During early lactation, the energy demands for milk production are greater than the amount of energy cows can consume. Essentially, feed intake, which supplies energy to the cow, cannot keep up with the energy needs of the mammary gland. To compensate for the needed energy, cows mobilize body fat stores, which are reflected in the concentration of NEFA’s in the blood. When the mobilized fat overwhelms the metabolic processes in the liver, ketones (i.e. beta-hydroxybutrate or BHBA) accumulate in the blood. These ketones can be detected in blood, urine, or milk.

Identifying Problem Cows
On-farm, subclinical cows can be detected by a cow-side test which measures the concentration of beta-hydroxybutrate (BHBA), one of the ketones, in blood (ie. Abbott Precision XtraTM) or milk between 3 and 14 DIM. Cows are classified as being ketotic when their blood concentration of BHBA is equal to or greater than 1.2 mmol/L. Clinical signs may be seen when the blood concentration is above 3.0 mmol/L. However, clinical signs in cows often are hard to detect. Cows with other metabolic diseases, i.e. subclinical hypocalcemia or milk fever, are more susceptible to multiple fresh cow issues including ketosis.

Why Prevention Is Important
Cows with elevated ketones (BHBA) do have lower performance. Specifically, milk production has been shown to decrease by 3 to 7% with high producing cows possibly being even greater. Ketotic cows are at 3 to 19 times greater risk for a displaced abomasum, and have 3 times greater chance of being culled in the first 30 days after calving. Ketotic cows also are 1.2 to 1.7 times less likely to conceive at the first breeding, but use of synchronization protocols may help decrease this effect.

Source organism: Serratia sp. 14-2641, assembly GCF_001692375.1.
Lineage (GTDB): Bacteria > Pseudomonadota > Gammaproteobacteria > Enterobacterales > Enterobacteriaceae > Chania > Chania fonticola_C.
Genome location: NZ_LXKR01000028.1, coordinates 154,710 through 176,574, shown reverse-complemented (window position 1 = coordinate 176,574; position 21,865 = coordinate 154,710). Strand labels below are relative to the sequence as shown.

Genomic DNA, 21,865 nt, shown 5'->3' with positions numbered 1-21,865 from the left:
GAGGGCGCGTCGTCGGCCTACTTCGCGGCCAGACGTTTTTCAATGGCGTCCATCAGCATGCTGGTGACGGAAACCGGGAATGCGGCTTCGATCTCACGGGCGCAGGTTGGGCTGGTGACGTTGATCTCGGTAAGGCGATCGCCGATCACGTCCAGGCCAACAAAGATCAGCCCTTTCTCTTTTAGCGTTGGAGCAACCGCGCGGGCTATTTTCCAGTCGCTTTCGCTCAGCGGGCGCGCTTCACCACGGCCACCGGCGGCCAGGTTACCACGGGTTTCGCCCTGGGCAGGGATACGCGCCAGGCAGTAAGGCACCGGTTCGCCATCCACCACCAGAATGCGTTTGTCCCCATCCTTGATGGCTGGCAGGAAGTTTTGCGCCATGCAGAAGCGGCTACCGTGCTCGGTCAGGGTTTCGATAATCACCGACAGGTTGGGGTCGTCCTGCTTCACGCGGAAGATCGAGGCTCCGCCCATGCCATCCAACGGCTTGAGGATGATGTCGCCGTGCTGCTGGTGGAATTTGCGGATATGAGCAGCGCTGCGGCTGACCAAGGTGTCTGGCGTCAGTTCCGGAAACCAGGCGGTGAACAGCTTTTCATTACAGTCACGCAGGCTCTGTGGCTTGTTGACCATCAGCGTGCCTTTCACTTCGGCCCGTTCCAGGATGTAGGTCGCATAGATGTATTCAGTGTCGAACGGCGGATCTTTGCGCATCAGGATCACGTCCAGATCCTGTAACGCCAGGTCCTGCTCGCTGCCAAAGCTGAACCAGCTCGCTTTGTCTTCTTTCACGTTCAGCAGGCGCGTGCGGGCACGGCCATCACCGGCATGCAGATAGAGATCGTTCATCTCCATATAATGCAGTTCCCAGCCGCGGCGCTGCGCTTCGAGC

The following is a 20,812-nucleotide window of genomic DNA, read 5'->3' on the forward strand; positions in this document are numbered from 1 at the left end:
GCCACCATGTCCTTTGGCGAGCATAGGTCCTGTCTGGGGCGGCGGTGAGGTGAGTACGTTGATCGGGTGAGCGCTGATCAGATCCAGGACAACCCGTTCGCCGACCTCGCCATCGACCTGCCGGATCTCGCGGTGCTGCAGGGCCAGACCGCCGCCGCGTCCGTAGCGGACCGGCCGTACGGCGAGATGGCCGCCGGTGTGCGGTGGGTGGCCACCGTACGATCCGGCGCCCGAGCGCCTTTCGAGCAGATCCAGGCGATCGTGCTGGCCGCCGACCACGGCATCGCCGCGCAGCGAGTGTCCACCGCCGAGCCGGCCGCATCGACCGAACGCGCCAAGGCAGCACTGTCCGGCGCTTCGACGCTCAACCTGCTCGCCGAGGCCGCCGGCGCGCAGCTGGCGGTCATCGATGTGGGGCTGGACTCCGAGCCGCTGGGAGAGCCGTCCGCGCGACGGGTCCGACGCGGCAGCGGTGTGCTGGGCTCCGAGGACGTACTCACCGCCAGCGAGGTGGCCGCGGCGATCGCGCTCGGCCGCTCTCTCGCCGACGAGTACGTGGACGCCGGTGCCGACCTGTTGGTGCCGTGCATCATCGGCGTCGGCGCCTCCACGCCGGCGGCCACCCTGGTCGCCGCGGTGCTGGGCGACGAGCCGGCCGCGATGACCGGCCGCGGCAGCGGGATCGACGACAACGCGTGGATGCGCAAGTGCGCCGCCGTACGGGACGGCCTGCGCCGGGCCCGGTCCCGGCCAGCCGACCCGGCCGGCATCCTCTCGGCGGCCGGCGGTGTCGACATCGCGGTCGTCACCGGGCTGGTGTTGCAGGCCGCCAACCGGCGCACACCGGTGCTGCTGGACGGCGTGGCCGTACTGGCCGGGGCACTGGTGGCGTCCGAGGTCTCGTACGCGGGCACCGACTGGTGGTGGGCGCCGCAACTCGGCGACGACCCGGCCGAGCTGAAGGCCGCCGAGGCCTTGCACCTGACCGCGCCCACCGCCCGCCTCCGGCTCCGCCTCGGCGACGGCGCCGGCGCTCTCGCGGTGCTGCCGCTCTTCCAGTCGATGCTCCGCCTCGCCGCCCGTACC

Preventative Management Practices
Prevention starts in the previous lactation by preventing late lactation cows from becoming over-conditioned. Dry cows should be fed an adequate (0.60 to 0.62 Mcal NEl/lb DM), but not excessive amount of energy. Fresh cows should be managed to optimize dry matter intake where feed is available 20+ hours daily, adequate bunk space per cow (30 inches/fresh cow and 24 inches/early lactation cow), and resting space is provided (1 freestall per cow or 100 sq ft/cow compost bedded pack barns), and fresh water is always available. Heat stress is minimized for both the dry cows and lactating herd. In herds with a high prevalence of ketosis or in cows diagnosed with elevated ketones (tested within 3 to 9 DIM), 300 cc (ml) of propylene glycol can be drenched daily for 5 days in a row. To be effective, propylene glycol must be drenched, not top dressed or included in a TMR, and drenched for all 5 days.

Author:  Donna M. Amaral-Phillips
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